Clinical Chemistry 49, No. 4, 2003
This work was supported by funding from the Hull and York Diabetes and Endocrinology Endowment funds. References
Fig. 1. Concentrations of serum creatinine (A) and cystatin C (B) before and after treatment of hypo- and hyperthyroidism.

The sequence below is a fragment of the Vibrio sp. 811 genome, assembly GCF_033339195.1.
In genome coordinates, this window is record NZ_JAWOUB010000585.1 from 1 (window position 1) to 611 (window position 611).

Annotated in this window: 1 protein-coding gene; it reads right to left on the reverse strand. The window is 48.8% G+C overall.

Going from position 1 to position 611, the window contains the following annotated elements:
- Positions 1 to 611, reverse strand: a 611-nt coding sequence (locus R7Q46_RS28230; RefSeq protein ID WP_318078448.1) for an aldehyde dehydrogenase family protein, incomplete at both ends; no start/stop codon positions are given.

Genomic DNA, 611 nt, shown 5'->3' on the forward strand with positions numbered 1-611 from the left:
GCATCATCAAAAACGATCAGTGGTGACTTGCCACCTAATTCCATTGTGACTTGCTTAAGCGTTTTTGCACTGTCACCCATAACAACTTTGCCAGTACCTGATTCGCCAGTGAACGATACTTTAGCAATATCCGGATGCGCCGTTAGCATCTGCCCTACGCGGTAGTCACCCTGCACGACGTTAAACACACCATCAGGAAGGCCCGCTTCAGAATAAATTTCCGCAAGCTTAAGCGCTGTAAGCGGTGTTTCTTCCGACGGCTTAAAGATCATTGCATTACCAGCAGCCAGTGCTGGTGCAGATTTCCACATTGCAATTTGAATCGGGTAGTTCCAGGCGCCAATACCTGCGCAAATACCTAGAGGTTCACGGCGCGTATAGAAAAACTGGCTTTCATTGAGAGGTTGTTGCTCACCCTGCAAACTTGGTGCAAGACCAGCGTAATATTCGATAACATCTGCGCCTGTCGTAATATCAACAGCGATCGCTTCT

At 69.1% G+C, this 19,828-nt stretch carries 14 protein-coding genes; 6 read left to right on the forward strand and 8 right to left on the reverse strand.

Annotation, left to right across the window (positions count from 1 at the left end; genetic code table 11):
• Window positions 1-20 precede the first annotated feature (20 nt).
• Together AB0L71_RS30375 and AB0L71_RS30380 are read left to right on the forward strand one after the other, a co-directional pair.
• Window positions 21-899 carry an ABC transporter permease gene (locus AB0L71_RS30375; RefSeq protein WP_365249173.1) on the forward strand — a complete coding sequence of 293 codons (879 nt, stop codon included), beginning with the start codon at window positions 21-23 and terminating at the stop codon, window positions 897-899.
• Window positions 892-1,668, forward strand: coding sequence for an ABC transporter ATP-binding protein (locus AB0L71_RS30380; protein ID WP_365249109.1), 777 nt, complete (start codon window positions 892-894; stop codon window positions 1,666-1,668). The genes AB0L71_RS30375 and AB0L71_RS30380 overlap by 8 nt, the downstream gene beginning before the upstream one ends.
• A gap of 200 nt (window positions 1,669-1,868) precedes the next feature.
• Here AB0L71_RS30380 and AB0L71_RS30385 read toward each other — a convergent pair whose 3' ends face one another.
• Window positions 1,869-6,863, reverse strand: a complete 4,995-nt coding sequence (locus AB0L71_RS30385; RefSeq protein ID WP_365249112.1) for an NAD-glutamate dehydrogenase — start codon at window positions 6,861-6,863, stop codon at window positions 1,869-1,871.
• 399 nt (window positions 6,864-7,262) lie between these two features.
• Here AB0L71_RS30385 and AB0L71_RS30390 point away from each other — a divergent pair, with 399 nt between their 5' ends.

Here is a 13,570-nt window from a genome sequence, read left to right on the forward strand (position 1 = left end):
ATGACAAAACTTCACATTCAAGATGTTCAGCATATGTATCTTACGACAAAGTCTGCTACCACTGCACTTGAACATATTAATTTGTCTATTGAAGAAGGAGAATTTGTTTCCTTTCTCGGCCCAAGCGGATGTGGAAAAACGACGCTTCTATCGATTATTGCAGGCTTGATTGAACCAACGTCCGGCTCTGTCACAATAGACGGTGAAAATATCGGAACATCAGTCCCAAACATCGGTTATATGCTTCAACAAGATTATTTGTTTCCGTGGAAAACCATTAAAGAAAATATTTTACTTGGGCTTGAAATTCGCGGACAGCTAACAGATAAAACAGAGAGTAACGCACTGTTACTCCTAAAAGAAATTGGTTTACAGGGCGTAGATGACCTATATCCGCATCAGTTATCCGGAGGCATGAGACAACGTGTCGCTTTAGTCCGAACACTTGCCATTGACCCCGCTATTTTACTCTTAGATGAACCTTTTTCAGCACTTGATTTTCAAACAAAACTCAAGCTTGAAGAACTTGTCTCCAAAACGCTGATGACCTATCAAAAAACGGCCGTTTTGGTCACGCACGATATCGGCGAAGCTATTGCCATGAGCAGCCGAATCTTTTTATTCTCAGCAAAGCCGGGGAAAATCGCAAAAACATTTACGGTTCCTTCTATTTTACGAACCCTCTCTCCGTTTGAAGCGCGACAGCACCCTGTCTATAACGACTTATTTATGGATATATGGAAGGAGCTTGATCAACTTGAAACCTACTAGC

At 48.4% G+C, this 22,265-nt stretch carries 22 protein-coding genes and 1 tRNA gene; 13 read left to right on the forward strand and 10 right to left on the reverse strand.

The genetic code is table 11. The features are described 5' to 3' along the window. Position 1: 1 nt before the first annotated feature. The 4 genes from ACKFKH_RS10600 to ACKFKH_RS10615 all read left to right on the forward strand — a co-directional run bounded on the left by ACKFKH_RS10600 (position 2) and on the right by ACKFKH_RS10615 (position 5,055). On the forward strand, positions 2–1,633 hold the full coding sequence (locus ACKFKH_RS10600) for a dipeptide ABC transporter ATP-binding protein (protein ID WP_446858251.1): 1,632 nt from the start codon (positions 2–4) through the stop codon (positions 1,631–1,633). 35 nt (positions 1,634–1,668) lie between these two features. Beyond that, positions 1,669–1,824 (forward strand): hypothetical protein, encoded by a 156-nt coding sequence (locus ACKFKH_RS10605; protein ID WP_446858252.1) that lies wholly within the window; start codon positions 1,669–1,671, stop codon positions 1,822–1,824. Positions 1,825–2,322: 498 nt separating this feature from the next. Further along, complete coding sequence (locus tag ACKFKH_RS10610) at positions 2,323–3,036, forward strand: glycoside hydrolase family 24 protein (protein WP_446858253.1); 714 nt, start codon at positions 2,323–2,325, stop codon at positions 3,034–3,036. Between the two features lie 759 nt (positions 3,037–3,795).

hyperthyroidism, but the cystatin C values in hyperthyroidism are 46% higher than those in hypothyroidism. Existing literature suggests that it is creatinine that is providing the correct assessment of GFR changes (17 ), but because definitive work formally assessing GFR in thyroid disease (using a “gold standard” marker) has yet to be performed, this cannot be stated categorically. Until now, one of the most appealing aspects of using cystatin C as a marker of GFR has been the apparent lack of influence of medical conditions on its clinical utility, with the only debate being whether cystatin C concentrations are influenced by some metastatic malignancies or after renal transplantation (18, 19 ). A likely explanation for our findings here is that hyperthyroidism is associated with a reversible increase in cystatin C production that is in excess of the expected increase in GFR, whereas in hypothyroidism, cystatin C production is reduced to a greater extent than is the GFR. The reasons for these changes in production remain speculative, but if similar to the cause suggested for ␤2-microglobulin, then it would seem that it is simply through a metabolic-rate-mediated mechanism (14 ). In summary, this study has shown a clinically significant discrepancy between GFR assessed by serum creatinine and that found using cystatin C in untreated thyroid disease. This raises doubts as to the reliability of cystatin C measurement in these common conditions, but it also suggests that further work needs to be performed to confirm which marker is giving the true reflection of GFR.